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Steven Tyler wrote this about how frustrated he was with the band. They were doing a lot of drugs at the time and tensions often ran high, especially between Tyler and guitarist Joe Perry. The song is also a statement about doing your own thing without letting others bring you down.
Tyler attributes the first lines, "Talk about things that nobody cares, wearing out things things that nobody wears," to Joe Perry's girlfriend Elissa because of the incredible amount of tension between them. A lot of this tension was caused by their drug use, and in particular one night when Tyler came to Perry's hotel room looking for heroin, and he and Elissa sent him away, refusing to share their drugs. In the Aerosmith autobiography Walk This Way, Tyler says these lines were his "angry side talking, and adds that when he wrote the lyrics, "Can't say baby where I'll be in a year," he was thinking, "but it will be at least 1000 miles away from you!"
The music was based on the bass line Tom Hamilton came up with. Tyler wrote the lyrics (Perry was known as "Mr. Sweet Emotion"), and they put the song together in a jam session.
Hamilton says it was the band's producer, Jack Douglas, who coaxed the bassline out of him. Near the end of recording for the Toys In The Attic album, Douglas asked if anyone in the band had some spare riffs lying around, and Hamilton produced this one, which went over well with his bandmates. Hamilton recalls in Walk This Way: "I smoked a bowl or two and wrote the arrangements, the guitar parts. Steven took the intro, turned it around, changed key, and we used it as the tag, the resolution of the song. Brad, Joey, and I went home. Next time we heard 'Sweet Emotion,' it had the overdubs, the vocals, and I flipped out. I loved what they did with it."
There is a hidden message buried in this track, but what that message says depends on who you ask. The band did some clapping and chanting that was played backward, creating the sucking noise in the song. What they chanted had to do with their manager, Frank Connelly, who had been diagnosed with cancer and sold rights to manage the band to the team of Steve Leber and David Krebs. According to Steven Tyler, they were chanting, "F--k you, Frank," but their producer Jack Douglas says it was "Thank you, Frank."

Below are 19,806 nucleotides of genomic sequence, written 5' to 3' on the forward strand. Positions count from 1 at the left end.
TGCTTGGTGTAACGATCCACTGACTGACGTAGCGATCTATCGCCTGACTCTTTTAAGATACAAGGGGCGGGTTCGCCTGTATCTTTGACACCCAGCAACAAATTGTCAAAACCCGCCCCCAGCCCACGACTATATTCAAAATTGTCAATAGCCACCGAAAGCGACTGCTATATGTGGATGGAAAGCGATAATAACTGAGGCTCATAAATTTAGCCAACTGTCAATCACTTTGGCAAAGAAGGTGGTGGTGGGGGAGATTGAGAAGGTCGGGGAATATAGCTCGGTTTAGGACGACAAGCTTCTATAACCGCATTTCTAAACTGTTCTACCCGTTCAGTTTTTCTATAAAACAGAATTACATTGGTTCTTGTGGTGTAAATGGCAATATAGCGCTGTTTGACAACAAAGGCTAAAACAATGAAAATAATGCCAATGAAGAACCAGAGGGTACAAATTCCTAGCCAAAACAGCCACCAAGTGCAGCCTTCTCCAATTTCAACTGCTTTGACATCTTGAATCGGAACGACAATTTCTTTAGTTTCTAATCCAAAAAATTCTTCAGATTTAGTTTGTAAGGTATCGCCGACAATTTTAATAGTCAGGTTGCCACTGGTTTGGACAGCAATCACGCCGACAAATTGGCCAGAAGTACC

This was re-released in 1991. A video was shot for it featuring a young man having phone sex with what he believes is a beautiful young lady. At the end of the video, we find out she is a fat chain smoker with a few kids.
Joe Perry used a talkbox to create the distorted vocal sounds at the beginning. Peter Frampton used a talkbox with spectacular success on his 1976 album, Frampton Comes Alive.
According to Rolling Stone's Top 500 Singles, "As the sessions for Toys in the Attic reached the eleventh hour at the Record Plant in New York, producer Douglas called out for ideas. Bassist Hamilton resurrected a riff that had been germinating for several years, and it was outfitted with bass marimba and Joe Perry's voice-box recitation of the song title. A few months later, Aerosmith had their first Top Forty single."
The live version of this song features an unusual instrument: Tyler shook a packet of sugar into the microphone to substitute missing maracas.
This song, as well as "Eat The Rich," "Toys In The Attic" and "Walk This Way
," was used in the arcade game Revolution X: Music Is The Weapon featuring Aerosmith
. It appears during the stage select screen at the end of a level. (thanks, Gordo - Lab City, Canada, for above 2)
In their early days, Van Halen used to cover this at some of their shows. Papa Roach also did a cover of this song. (thanks, Bertrand - Paris, France)
This song is played at the end of the movie Starsky And Hutch. It is at the very end when they are walking down the alley. (thanks, Ben - Winston-Salem, NC)
This plays in the opening of the movie Dazed and Confused. A recurring theme in the film are the characters mentioning going to Houston to buy Aerosmith tickets as "top priority of the summer." (thanks, Aaron - Los Al, CA)
In the movie Be Cool starring John Travolta, Steven Tyler is asked what he was thinking when he wrote "Sweet Emotion." He first responds that it was the buzz he got from the album Toys In The Attic, but after a short speech from Travolta, Tyler agrees that it was the pure "Sweet Emotion" that he was experiencing with from his young daughters that influenced the lyrics of the song.
In a rare live version of this song, Joe Perry plays the solo from the Led Zeppelin song "Dazed And Confused
." (thanks, Brian - Salisbury, MD, for above 2)
Aerosmith performed this with Kid Rock when they were inducted into the Rock And Roll Hall Of Fame in 2001.
Did Eric Clapton really steal George's wife? What's the George Harrison-Monty Python connection? Set the record straight with our Fact or Fiction quiz.
Supertramp founder Roger Hodgson
Roger tells the stories behind some of his biggest hits, including "Give a Little Bit," "Take the Long Way Home" and "The Logical Song."
His keyboard work helped define the Muscle Shoals sound and make him an integral part of many Neil Young recordings. Spooner is also an accomplished songwriter, whose hits include "I'm Your Puppet" and "Cry Like A Baby."